Probably so you don't get a ton of mash burned onto the steam jacket. Most of the stills I see are built with the idea in mind that scrubbing burned on mash is both pleasant and profitable for the distiller. I understand wanting maximum jacket surface area for heat up, but I'd sacrifice 10 minutes of longer heatup time if it meant I'd spend 15 minutes less time cleaning. Huffy2k is 100% right as well, I have pictures of a nice vendome still where the 1.25" shaft bent and send the mixing blade through the steam jacket. You can run the agitator while draining, but you must be sure that it's turning slow enough to not self destruct when the liquid level gets low.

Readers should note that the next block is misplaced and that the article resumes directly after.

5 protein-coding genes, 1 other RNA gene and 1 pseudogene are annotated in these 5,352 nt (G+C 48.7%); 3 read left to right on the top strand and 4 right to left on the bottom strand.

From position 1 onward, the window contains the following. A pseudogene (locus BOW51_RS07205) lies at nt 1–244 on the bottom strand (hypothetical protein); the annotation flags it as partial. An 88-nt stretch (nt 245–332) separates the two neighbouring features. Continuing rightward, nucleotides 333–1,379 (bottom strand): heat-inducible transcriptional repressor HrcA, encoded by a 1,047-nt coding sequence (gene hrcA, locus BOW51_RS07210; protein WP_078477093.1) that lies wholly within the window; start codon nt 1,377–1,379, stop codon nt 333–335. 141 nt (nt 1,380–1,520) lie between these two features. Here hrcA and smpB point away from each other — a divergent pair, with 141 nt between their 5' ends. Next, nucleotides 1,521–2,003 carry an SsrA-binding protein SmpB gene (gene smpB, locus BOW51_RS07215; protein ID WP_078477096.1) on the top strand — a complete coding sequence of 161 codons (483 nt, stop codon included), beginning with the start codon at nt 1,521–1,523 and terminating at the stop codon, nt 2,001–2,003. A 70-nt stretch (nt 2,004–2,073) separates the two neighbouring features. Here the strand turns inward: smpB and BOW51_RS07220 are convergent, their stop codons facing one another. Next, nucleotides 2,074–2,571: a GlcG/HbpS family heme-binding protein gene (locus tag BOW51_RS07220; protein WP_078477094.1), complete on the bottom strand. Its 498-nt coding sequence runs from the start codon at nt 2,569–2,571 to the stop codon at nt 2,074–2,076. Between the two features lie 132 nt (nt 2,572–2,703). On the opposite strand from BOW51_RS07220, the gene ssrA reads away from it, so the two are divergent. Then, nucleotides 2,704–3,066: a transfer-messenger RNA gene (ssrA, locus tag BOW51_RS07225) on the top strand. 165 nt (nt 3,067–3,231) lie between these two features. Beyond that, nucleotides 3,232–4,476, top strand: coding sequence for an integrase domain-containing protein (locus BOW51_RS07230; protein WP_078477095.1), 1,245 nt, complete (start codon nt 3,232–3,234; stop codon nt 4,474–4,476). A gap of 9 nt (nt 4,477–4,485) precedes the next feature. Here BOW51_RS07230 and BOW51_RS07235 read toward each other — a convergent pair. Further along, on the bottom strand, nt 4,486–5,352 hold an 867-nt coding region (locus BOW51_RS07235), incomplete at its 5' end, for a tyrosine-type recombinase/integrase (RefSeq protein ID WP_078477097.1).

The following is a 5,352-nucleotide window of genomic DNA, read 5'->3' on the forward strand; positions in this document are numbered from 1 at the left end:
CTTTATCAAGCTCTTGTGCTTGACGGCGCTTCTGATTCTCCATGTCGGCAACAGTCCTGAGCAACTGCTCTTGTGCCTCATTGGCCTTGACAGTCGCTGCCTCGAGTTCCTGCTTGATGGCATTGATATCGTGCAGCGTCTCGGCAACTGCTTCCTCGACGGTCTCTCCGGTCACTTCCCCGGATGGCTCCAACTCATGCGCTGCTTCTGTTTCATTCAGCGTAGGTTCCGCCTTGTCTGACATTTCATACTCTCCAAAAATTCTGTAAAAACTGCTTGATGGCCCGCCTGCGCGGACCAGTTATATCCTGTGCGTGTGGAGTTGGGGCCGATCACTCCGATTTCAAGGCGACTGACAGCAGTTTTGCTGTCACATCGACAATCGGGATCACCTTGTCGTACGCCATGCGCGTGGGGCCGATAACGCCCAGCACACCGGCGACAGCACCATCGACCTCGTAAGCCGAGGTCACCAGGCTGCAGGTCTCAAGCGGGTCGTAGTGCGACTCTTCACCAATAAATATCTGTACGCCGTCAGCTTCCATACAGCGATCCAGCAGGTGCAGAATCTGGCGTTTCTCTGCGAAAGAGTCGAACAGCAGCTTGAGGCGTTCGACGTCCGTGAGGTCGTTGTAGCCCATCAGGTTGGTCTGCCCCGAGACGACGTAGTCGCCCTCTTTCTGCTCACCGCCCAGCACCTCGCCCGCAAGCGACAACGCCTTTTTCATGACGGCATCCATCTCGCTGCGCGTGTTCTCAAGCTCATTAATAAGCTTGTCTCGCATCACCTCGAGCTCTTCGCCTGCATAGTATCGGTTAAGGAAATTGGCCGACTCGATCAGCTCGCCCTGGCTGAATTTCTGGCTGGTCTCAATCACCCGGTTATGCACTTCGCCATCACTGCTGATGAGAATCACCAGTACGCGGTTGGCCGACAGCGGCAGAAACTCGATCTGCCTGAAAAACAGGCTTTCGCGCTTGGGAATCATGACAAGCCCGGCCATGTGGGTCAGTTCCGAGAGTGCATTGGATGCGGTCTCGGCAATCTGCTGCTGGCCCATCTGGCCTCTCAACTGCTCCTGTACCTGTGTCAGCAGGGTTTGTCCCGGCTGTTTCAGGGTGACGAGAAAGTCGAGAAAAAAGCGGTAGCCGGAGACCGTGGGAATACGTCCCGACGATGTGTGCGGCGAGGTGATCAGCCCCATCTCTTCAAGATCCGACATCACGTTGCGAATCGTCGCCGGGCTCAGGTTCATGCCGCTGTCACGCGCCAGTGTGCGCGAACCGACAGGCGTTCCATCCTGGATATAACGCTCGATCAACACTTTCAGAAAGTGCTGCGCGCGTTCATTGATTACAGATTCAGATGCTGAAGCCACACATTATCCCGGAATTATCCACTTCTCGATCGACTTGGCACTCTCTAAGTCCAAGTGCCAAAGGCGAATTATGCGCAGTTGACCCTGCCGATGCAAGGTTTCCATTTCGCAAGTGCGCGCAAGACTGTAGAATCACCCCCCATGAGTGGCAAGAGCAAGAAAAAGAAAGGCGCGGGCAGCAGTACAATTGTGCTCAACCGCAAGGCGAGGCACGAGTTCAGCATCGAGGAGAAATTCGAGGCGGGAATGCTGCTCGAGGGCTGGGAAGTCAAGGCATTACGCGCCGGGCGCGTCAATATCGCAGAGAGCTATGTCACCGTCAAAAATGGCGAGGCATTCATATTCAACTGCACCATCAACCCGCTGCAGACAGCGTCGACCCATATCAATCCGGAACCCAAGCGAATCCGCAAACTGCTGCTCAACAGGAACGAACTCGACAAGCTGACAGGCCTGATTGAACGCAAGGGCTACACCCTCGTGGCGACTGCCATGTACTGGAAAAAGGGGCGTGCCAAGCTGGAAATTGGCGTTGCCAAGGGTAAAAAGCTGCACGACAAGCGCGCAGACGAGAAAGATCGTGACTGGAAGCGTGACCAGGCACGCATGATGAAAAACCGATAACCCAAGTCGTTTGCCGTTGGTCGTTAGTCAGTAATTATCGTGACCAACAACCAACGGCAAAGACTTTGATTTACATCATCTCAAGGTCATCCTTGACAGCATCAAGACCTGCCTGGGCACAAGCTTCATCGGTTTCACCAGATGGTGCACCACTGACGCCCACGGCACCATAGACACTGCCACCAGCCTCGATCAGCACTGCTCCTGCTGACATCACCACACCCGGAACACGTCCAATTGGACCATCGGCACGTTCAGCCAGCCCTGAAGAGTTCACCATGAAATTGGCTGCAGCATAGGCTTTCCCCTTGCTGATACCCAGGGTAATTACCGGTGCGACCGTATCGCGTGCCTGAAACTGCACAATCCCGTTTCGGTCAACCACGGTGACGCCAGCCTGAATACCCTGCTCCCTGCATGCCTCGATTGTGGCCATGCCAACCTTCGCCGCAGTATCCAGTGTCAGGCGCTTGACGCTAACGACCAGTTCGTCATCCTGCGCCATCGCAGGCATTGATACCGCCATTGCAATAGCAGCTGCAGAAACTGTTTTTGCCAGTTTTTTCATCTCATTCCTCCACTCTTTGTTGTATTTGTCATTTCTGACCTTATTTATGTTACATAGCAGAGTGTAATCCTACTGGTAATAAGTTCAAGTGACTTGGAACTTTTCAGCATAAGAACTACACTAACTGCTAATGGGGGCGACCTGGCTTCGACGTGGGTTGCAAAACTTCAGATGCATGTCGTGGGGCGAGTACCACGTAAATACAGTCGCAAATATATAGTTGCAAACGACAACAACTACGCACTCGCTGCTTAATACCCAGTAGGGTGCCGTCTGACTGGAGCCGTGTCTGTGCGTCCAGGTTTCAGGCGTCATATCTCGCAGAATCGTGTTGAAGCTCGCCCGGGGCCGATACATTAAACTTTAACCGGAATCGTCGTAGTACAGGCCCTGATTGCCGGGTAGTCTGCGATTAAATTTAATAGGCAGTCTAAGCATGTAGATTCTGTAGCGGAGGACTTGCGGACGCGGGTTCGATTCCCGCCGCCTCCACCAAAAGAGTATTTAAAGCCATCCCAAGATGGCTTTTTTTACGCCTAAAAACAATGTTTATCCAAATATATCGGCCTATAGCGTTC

24. 0 points
    https://homedistiller.org/
  25. 0 points